Brooks notes the odd way in which critics simultaneously call for a return to the “Great Books” and demand that higher education more directly serve the post-college job market:
On the one hand, all the critics of the American university claim to be partisans of the liberal arts, to want students to study philosophy and literature, even the arts, and to learn “critical thinking” (the currently accepted mantra—not a bad one). On the other hand, the tests proposed always seem to have to do with job preparation—even as the critics in the same breath deplore “vocationalism” and point to the impoverished education that many majors in business or accounting receive. And one would like to know whether the level of higher education attainment measured by the OECD is in fact liberal education or simply technocratic training at a high level.
Though this position is seemingly incoherent, both aspects of it seem to me to flow out of the waters of the culture wars of the last thirty years.
And the tendency to blame supposedly lazy, self-interested faculty (and the supposedly cushy conditions of their employment) for all the failings of higher education is closely paralleled by the tendency of the currently dominant sect of would-be reformers of public primary and secondary education, who blame teachers and their unions for all of public education’s ills.
Education is in a very strange place in this nation’s political culture today. On the one hand, with the very peculiar exception of the military, it is the only public institution whose efforts at improving individuals’ social status are seen as entirely legitimate. On the other hand, as a result, our educational system is being asked to substitute for our denuded social safety net and for policies that might be designed to alter the structure of income and wealth in our society. The fantasy is that, even in a winner-take-all society, if we are all educated well, we can all be winners. But when that fantasy inevitably fails, someone needs to blamed, or at least “held accountable.” And the most convenient targets are teachers and professors.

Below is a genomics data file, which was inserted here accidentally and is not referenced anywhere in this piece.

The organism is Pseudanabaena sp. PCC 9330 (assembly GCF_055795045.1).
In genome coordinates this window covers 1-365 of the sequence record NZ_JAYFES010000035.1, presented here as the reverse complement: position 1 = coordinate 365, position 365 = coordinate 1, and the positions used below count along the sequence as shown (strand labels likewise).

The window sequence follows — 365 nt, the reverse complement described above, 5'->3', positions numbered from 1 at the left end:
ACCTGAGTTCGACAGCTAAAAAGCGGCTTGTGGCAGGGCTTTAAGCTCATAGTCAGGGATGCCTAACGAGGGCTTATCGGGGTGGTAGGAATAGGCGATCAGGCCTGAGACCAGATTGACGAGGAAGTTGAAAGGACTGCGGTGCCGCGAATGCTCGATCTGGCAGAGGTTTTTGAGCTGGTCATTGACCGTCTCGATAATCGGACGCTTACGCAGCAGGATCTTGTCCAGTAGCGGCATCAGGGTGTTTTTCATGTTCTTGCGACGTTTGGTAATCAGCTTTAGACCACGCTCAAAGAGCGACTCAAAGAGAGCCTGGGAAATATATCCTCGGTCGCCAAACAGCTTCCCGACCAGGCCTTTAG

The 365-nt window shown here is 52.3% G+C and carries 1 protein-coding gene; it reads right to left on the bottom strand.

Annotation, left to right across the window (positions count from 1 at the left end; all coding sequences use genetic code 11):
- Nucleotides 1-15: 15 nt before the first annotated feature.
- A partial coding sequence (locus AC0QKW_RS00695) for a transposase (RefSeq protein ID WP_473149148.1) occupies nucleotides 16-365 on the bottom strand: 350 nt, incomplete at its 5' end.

Of course professors are also among the exemplars of the “New Class,” that has been a bête noire among some quarters of the right for a couple generations.
Rather than representing ressentiment-tinged “flailing about,” the seemingly contradictory critiques of higher education today reflect a complicated but traceable heritage.
The other problem with Brooks’s treatment of the real, economic crisis that is hitting higher education–and especially public higher education–today is his sense that nothing can be done about it. So sure is Brooks of this sentiment that he expresses it almost parenthetically. And the sense that public education cannot be improved in the most meaningful way in which Brooks feels it might be improved not surprisingly underscores the basic defensiveness of his message:
I am not so much impressed by the faults and failings of the university—they are real enough, but largely the product of frightening trends toward inequality in American society that the universities can combat only to a limited degree. It’s more the survival of the university that amazes and concerns me. It’s one of the best things we’ve got, and at times—as when reading these books—it almost seems to me better than what we deserve.
As I say above, I admit there’s a side to me that feels very comfortable with this tone. There’s a fairly delicious irony, I think, for those of us on the left to go to battle in a culture war as defenders of our nation’s established culture and institutions. It’s also, however, a lot easier to do this than to try to really address the ways in which America’s growing social inequality affects academia. And it’s an (unfortunate) luxury of tenure that some of us can avoid such a confrontation.
So while Brooks’s argument feels in many ways more comfortable to me, the more difficult path of active, progressive reform proposed by folks like Marc Bousquet probably has more merit.
* Brooks praises Martha Nussbaum’s Not for Profit: Why Democracy Needs the Humanities, but discusses it only in passing.